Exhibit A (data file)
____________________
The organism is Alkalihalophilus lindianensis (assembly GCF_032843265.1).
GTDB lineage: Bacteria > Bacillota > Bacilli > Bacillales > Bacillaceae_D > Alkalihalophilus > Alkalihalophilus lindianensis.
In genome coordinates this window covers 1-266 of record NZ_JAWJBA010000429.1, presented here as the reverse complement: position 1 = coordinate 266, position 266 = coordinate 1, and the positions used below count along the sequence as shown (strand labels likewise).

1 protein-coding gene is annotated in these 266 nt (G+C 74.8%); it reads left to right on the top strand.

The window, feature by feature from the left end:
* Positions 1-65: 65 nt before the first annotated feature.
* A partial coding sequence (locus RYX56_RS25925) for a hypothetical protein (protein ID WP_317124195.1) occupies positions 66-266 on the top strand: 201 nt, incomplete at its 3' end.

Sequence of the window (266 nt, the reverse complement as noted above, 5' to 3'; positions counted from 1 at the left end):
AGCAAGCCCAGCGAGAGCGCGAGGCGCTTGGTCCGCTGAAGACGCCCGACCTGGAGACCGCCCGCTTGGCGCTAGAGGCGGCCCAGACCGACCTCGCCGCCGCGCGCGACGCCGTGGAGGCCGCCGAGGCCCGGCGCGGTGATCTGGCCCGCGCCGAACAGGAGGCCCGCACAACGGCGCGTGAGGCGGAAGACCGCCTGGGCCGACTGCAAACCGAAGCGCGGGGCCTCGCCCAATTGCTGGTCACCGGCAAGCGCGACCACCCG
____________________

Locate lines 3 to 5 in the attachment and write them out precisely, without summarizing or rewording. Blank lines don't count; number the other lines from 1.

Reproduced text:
In genome coordinates this window covers 1-266 of record NZ_JAWJBA010000429.1, presented here as the reverse complement: position 1 = coordinate 266, position 266 = coordinate 1, and the positions used below count along the sequence as shown (strand labels likewise).

1 protein-coding gene is annotated in these 266 nt (G+C 74.8%); it reads left to right on the top strand.

The window, feature by feature from the left end: